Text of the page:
Everyone says they’re just going to take one year off to be a ski bum. But some stick around for decades after they utter those words. Mark Hanson is one of those guys.
He and his wife, Nell, left Eugene, Oregon, after they got married with thoughts of Jackson Hole in their minds. However, things didn’t fall into place on the Wyoming side of the Tetons. But when they drove over Teton Pass to Idaho, a house, jobs, and friends fell right into place in a matter of hours. They settled in and embraced their new community.
That community also helps Hanson in his work as director of Grand Targhee’s Ski and Snowboard School.
“Grand Targhee is the hub of the community in the winter,” Hanson says.
And it’s a fun hub, according to Hanson. When he first began teaching kids, he found fun to be the key component in a successful lesson. He believes this should translate to adult lessons as well.
“Kids generally learn best when they are having fun,” he says. “Adults can learn from the kids. After all, it is about fun. If it isn’t fun, why bother?”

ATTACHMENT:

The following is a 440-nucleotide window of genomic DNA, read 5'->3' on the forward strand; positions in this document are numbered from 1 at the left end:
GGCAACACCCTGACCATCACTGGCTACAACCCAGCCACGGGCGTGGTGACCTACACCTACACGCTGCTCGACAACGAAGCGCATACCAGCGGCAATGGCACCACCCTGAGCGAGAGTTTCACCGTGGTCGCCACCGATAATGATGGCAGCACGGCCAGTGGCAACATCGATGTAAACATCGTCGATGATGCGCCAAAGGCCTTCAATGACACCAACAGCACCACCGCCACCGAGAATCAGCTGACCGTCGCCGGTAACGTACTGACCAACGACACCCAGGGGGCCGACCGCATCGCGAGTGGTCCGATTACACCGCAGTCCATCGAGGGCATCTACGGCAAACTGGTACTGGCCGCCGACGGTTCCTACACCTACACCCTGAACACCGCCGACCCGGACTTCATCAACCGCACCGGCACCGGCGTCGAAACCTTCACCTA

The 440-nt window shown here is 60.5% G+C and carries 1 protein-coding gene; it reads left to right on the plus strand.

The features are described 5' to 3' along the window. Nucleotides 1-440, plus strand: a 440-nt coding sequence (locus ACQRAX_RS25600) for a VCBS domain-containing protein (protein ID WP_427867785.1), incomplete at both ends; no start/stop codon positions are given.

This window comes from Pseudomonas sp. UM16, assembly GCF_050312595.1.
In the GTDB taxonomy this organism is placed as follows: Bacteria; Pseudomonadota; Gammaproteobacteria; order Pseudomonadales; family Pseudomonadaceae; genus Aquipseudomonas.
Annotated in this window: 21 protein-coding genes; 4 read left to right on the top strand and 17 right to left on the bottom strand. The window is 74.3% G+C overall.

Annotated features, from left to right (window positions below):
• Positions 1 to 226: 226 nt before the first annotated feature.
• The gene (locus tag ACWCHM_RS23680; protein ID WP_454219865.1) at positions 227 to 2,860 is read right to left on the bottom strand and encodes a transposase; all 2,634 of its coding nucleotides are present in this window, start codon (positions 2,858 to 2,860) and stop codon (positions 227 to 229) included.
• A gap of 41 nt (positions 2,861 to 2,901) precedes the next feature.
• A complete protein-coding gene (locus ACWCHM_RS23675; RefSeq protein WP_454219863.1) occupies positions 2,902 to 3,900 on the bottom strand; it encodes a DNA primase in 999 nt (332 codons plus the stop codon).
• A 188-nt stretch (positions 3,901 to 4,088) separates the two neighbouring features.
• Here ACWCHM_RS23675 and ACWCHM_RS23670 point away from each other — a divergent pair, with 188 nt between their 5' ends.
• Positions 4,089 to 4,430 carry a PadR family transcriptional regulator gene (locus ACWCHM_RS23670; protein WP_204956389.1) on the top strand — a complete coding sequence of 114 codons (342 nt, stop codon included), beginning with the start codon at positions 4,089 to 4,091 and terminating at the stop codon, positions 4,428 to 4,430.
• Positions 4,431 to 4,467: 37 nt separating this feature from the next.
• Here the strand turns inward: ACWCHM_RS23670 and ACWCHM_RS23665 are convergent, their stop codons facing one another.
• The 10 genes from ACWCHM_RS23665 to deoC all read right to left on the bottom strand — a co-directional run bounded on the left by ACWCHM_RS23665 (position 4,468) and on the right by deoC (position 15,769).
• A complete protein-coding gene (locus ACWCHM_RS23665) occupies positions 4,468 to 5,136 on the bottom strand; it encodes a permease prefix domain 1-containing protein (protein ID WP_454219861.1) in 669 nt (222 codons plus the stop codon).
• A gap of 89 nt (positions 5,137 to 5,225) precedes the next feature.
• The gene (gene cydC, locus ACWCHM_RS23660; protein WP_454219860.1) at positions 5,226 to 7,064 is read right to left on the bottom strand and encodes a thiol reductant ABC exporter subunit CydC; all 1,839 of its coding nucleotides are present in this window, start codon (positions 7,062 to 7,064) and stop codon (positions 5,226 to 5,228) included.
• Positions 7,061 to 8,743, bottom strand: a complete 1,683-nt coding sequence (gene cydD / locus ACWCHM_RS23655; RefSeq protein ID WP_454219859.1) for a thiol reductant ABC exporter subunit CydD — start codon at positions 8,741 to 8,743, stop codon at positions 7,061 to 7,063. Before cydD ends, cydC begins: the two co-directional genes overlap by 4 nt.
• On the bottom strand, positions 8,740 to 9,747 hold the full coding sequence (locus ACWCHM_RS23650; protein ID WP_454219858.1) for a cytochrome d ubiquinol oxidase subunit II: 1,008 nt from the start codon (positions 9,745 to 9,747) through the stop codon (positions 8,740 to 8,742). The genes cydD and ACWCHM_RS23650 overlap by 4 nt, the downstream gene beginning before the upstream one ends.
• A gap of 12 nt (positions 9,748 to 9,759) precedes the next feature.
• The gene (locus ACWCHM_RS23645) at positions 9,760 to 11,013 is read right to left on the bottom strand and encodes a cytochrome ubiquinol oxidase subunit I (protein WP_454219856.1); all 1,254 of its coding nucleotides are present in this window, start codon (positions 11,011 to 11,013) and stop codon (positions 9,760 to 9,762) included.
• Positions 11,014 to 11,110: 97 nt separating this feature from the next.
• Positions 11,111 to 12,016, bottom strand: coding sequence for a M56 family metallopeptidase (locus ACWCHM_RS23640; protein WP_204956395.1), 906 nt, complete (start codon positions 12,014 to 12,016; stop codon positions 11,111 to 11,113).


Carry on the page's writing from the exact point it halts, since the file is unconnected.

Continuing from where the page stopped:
Grand Targhee’s school offers a variety of options, including lessons for kids as young as 18 months. The “Big Cat–Bob Cat” lessons for kids focus on fun and playful learning, and the adult three-day “Knowledge is Powder” camp teaches off-piste skills along with a snow cat option.
“I hear people say they learned to ski when they were younger or years ago,” he says. “I say, ‘Me too, but I am still learning.’ In fact, the best teachers really are also the best learners.”
For Teton Valley residents, Grand Targhee is an integral component of the community, and Hanson, who raised his two now-grown daughters, Lydia and Tait, on the hill, sees the value in what Targhee continues to offer.
“I enjoy that the original valley folks who dreamed this up have brought economic opportunity but have maintained a genuine, welcoming place,” he says. “It’s a personal experience.”
That kind of love for his hometown mountain is what has made the ski school program so strong. Hanson admits he’s a chronic teacher, and loves when his students from 25 years ago come back with their families ready to pass the torch to their little ones.
“We have a deeper relationship with folks,” he says. “We have a culture, you get to know most folks, and people get the chance to form lifelong friendships.”